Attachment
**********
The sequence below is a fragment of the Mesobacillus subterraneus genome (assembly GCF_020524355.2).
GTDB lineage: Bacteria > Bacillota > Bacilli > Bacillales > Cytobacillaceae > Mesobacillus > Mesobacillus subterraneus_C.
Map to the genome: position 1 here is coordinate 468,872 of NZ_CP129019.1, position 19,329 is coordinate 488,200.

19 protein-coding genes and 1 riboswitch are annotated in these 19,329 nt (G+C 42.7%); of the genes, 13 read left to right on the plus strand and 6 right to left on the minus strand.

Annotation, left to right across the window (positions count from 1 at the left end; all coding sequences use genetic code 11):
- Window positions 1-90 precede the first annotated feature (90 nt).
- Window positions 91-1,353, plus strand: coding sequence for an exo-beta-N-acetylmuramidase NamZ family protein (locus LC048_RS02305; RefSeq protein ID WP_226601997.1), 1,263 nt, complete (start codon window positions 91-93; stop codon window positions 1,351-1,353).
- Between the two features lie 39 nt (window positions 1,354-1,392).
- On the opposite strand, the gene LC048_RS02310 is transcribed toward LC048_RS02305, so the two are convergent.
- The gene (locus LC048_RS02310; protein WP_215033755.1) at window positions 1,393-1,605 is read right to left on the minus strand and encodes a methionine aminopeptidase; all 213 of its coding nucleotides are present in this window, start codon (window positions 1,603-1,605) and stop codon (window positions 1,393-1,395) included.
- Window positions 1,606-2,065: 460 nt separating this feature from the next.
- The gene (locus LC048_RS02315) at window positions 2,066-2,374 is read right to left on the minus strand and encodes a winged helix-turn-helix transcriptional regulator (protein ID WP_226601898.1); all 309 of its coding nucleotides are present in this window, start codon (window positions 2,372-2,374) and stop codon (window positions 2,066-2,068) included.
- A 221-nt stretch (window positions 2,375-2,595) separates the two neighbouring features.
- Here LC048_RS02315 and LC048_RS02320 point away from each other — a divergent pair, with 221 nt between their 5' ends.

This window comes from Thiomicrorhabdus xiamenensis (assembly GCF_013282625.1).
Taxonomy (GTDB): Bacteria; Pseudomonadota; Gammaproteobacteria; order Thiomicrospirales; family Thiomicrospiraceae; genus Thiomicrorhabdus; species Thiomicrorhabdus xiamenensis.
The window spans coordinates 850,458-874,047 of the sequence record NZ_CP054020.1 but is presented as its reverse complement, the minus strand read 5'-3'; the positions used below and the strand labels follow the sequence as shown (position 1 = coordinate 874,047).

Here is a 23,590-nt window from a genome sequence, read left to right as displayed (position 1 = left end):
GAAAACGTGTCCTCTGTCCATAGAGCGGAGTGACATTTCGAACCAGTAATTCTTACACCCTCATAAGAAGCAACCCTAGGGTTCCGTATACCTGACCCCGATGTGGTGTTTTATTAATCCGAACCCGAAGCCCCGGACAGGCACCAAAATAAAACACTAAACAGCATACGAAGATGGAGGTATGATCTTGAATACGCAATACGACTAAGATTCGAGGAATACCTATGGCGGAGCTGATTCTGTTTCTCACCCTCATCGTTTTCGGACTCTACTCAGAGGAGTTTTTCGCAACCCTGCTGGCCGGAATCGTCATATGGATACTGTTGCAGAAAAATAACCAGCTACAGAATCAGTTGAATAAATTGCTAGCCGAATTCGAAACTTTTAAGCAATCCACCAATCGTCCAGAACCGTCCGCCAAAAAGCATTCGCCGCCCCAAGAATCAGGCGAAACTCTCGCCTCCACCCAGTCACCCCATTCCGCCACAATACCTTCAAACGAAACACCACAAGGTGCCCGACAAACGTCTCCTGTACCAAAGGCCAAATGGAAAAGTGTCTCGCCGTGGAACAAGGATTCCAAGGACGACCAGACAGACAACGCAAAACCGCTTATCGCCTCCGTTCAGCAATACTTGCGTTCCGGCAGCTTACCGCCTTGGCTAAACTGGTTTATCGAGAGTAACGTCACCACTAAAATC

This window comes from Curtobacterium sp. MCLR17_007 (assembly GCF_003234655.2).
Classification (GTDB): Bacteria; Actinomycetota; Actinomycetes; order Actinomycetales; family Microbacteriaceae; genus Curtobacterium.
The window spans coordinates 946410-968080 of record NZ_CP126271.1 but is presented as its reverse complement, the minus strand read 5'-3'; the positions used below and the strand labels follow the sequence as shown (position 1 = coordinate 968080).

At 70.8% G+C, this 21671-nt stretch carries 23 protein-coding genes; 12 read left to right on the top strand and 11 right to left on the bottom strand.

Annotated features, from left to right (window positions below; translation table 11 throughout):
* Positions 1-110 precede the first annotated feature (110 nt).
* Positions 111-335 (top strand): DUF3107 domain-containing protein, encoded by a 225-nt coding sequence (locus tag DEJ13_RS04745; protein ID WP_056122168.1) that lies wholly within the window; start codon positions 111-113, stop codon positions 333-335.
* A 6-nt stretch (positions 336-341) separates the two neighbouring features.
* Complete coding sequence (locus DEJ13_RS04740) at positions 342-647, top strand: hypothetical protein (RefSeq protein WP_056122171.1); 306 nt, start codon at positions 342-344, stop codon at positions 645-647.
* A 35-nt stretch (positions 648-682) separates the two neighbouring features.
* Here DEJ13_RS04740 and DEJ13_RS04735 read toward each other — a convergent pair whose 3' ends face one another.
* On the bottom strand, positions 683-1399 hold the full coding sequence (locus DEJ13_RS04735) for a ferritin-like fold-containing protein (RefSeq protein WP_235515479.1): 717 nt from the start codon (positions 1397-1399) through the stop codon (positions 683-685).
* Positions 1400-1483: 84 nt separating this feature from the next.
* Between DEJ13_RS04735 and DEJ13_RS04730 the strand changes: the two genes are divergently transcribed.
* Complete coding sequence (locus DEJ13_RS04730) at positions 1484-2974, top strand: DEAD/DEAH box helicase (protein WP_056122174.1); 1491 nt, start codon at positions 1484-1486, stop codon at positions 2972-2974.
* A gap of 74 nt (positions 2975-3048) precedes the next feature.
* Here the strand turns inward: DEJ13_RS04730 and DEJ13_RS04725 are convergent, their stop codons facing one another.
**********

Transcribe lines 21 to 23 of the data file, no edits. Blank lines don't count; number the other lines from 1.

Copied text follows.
Classification (GTDB): Bacteria; Actinomycetota; Actinomycetes; order Actinomycetales; family Microbacteriaceae; genus Curtobacterium.
The window spans coordinates 946410-968080 of record NZ_CP126271.1 but is presented as its reverse complement, the minus strand read 5'-3'; the positions used below and the strand labels follow the sequence as shown (position 1 = coordinate 968080).

At 70.8% G+C, this 21671-nt stretch carries 23 protein-coding genes; 12 read left to right on the top strand and 11 right to left on the bottom strand.